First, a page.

## How to Calculate Martian Habitability

Proclamations about life on Mars are typically cloaked in mystical language, sketched with broad qualitative strokes that cause reflexive aversion among scientists used to the realm of mathematical rigor.

Carol Stoker, a staff planetary scientist at NASA Ames Research Center, is hoping to change this. She’s come up with a four-component equation that calculates the probability that a particular site is habitable. The relevant factors are 1) Pw, the probability that liquid water is present, 2) Pe, the probability of a biologically usable energy source, 3) Penv, the probability of a non-injurious environment amenable to life, and 4) Pc, the probability that the chemical building blocks of life are present.

Multiply these probabilities together – they all must be present at the same time at the same place, after all – and voila, a quantitative probability of habitability pops out.

In a presentation at the Present-Day Habitability of Mars Conference, Stoker broke it down further, describing each parameter with data from the Phoenix Mars Lander’s landing site.

Pw: Photographs taken of the soil below the spacecraft showed agglomerations of material that seemed to disappear, leading many observers to invoke liquid brine droplets.

Pe: Biologically usable energy could come in the form of sunlight or particular chemicals. Both are promising. Sunlight is abundant, noted Stoker, and “though UV radiation is sterilizing, there could be transparent glassy mineral grains that are capable of blocking the UV and admitting photosynthetically active wavelengths of light.” Chemical energy – possibly utilizing perchlorate as an electron acceptor and hydrogen, methane, sulfide, or iron as an electron donor – is also available.

Penv: There are a lot of factors at play when determining if a martian environment is sufficiently welcoming to life. There must be enough available water, an acceptable pH (Phoenix measured 7.7), mechanisms of protection (i.e., a rock-based niche to avoid UV damage), and a temperature within the known biological growth range (for most of the year, Phoenix’s site was well below the necessary 253 K).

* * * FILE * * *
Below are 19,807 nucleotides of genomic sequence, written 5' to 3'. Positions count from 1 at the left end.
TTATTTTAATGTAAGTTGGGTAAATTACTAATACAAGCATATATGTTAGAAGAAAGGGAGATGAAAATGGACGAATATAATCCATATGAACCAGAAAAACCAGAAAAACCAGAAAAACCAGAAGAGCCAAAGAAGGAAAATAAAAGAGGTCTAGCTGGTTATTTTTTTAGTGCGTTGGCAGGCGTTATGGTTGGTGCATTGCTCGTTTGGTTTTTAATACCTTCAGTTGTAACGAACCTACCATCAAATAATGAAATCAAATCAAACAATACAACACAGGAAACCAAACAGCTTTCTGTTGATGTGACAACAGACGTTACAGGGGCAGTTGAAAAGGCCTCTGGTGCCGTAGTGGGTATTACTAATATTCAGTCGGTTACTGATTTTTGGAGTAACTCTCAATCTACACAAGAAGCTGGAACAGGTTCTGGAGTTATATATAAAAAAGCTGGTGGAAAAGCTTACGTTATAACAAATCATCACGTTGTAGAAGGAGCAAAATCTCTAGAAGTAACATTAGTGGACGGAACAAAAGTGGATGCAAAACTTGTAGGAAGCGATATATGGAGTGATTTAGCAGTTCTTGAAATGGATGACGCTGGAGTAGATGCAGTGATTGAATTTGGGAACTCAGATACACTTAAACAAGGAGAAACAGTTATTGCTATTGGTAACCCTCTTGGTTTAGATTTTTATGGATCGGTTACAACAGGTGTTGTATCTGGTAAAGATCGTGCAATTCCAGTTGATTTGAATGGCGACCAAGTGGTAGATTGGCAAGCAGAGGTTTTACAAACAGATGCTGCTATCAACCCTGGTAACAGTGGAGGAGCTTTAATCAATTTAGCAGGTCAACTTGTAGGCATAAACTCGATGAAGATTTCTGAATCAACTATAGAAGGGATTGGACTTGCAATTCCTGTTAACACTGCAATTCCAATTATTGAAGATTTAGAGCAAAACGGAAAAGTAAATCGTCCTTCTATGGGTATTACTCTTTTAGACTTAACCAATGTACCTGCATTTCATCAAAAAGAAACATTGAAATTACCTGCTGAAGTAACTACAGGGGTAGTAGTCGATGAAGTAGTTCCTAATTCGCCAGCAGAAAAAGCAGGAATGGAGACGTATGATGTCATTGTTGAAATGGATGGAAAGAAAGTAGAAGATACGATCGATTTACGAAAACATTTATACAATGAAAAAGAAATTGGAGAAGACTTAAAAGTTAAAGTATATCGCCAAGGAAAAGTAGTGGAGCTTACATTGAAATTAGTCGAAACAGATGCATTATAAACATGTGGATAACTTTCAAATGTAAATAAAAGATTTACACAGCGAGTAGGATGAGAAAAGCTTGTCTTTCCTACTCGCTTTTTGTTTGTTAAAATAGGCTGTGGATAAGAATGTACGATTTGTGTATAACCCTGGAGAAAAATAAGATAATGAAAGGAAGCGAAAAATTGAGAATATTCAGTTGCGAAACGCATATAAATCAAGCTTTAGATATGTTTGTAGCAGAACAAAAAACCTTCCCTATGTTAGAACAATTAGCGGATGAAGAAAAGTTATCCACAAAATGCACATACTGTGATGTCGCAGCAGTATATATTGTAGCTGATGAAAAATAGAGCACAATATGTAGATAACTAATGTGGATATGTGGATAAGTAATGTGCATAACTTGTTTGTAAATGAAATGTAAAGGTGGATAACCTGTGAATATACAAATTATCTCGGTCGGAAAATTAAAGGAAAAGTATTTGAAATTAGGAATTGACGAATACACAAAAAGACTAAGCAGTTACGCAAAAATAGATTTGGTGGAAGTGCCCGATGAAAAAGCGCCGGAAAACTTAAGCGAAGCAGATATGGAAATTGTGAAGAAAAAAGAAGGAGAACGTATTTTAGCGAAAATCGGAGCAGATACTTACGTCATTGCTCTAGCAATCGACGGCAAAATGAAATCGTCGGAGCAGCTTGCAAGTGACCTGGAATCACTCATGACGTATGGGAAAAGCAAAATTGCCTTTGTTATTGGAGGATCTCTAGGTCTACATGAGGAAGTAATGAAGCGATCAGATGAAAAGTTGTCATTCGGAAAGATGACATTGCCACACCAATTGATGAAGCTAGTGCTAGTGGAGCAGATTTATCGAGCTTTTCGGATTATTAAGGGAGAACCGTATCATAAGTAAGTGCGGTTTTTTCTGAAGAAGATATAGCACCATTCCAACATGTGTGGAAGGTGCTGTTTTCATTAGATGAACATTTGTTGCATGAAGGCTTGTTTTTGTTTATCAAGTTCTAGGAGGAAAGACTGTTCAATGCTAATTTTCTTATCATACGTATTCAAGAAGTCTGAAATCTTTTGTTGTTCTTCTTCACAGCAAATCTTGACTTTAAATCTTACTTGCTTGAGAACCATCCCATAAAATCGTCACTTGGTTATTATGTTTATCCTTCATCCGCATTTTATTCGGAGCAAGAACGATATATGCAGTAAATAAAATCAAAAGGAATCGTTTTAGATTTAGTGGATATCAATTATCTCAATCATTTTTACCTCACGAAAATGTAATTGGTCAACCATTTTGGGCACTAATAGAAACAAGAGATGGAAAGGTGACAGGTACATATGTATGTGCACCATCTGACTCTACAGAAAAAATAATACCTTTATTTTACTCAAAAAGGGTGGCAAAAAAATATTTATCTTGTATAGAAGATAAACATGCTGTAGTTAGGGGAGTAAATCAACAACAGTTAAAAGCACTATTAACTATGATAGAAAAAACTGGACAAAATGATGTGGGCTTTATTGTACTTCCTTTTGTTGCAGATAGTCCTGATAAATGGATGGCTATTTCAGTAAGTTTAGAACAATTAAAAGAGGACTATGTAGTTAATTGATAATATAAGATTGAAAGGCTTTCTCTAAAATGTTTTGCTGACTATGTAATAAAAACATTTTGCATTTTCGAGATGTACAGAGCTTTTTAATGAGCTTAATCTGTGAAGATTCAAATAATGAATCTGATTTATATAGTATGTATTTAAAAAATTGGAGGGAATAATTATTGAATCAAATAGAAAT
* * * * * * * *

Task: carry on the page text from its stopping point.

Pc: The six elements most integral to life – carbon, hydrogen, nitrogen, oxygen, phosphorous, and sulfur – were all detected by Phoenix. The only complication: nitrogen was not detected in a “fixed”, or biologically usable, form.

Ultimately, Stoker’s equation indicated that the probability that the Phoenix landing site is habitable is approximately 40%. “No other site has comparably complete measurements of all of these factors,” she explains, “so this is the best place to make this full calculation.”

The probabilistic treatment is reminiscent of the Drake equation, a formula that estimates the number of detectable extraterrestrial civilizations in our galaxy. These approaches are inherently very noisy, given our poor resolution on the quantitative values, but Stoker’s equation is a move in the right direction, a well-reasoned enactment of a scientist’s instinct to treat problems quantitatively.

In the process, she’s helping to move the discussion of Mars’ habitability from the realm of misleading simplicity to compelling, if incomplete, statistical rigor. “Establishing habitability,” says Stoker, “requires more than just following the water.”

Read more at http://www.wired.com/wiredscience/2013/04/how-to-calculate-martian-habitability/?cid=co7107314

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